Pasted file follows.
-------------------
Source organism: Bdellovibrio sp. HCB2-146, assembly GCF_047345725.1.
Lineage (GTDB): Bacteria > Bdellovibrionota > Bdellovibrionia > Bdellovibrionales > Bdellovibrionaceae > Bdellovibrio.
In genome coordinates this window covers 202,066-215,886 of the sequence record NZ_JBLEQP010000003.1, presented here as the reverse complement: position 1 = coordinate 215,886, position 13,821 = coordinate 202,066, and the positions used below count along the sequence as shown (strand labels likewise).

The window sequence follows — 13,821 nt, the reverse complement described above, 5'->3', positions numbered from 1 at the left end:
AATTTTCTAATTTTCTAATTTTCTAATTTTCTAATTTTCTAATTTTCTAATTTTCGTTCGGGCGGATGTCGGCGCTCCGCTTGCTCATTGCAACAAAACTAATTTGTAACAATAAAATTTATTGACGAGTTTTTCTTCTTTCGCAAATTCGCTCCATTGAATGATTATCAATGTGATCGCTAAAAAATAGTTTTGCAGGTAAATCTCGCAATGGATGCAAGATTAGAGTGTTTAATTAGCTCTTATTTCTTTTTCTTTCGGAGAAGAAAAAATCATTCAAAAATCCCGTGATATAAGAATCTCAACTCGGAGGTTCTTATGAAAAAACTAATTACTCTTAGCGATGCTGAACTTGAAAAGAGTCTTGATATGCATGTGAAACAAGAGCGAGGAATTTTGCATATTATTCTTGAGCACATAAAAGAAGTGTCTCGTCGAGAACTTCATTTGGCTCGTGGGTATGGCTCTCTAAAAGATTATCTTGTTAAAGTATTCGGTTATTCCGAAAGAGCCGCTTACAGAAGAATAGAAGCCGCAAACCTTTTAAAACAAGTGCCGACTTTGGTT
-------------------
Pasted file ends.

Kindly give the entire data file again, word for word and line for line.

Source organism: Bdellovibrio sp. HCB2-146, assembly GCF_047345725.1.
Lineage (GTDB): Bacteria > Bdellovibrionota > Bdellovibrionia > Bdellovibrionales > Bdellovibrionaceae > Bdellovibrio.
In genome coordinates this window covers 202,066-215,886 of the sequence record NZ_JBLEQP010000003.1, presented here as the reverse complement: position 1 = coordinate 215,886, position 13,821 = coordinate 202,066, and the positions used below count along the sequence as shown (strand labels likewise).

The window sequence follows — 13,821 nt, the reverse complement described above, 5'->3', positions numbered from 1 at the left end:
AATTTTCTAATTTTCTAATTTTCTAATTTTCTAATTTTCTAATTTTCTAATTTTCGTTCGGGCGGATGTCGGCGCTCCGCTTGCTCATTGCAACAAAACTAATTTGTAACAATAAAATTTATTGACGAGTTTTTCTTCTTTCGCAAATTCGCTCCATTGAATGATTATCAATGTGATCGCTAAAAAATAGTTTTGCAGGTAAATCTCGCAATGGATGCAAGATTAGAGTGTTTAATTAGCTCTTATTTCTTTTTCTTTCGGAGAAGAAAAAATCATTCAAAAATCCCGTGATATAAGAATCTCAACTCGGAGGTTCTTATGAAAAAACTAATTACTCTTAGCGATGCTGAACTTGAAAAGAGTCTTGATATGCATGTGAAACAAGAGCGAGGAATTTTGCATATTATTCTTGAGCACATAAAAGAAGTGTCTCGTCGAGAACTTCATTTGGCTCGTGGGTATGGCTCTCTAAAAGATTATCTTGTTAAAGTATTCGGTTATTCCGAAAGAGCCGCTTACAGAAGAATAGAAGCCGCAAACCTTTTAAAACAAGTGCCGACTTTGGTT